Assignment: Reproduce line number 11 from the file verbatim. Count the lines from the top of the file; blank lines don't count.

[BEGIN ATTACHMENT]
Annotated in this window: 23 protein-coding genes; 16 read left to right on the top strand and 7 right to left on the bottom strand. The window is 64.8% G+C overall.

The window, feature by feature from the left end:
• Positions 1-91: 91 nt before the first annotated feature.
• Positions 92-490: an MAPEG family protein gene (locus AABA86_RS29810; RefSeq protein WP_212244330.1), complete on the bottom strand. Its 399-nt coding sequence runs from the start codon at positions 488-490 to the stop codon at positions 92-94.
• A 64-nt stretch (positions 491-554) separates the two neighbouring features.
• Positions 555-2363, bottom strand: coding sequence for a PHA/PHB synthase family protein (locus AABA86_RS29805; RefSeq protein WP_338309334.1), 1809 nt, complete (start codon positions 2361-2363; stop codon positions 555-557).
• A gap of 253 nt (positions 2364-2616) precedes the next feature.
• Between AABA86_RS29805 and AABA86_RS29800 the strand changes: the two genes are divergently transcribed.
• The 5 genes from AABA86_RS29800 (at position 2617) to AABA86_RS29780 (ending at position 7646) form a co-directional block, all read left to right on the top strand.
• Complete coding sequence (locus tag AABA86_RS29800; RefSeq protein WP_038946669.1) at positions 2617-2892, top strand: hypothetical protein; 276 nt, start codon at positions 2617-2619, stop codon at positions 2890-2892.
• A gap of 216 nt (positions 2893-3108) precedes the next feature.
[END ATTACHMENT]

• A gap of 216 nt (positions 2893-3108) precedes the next feature.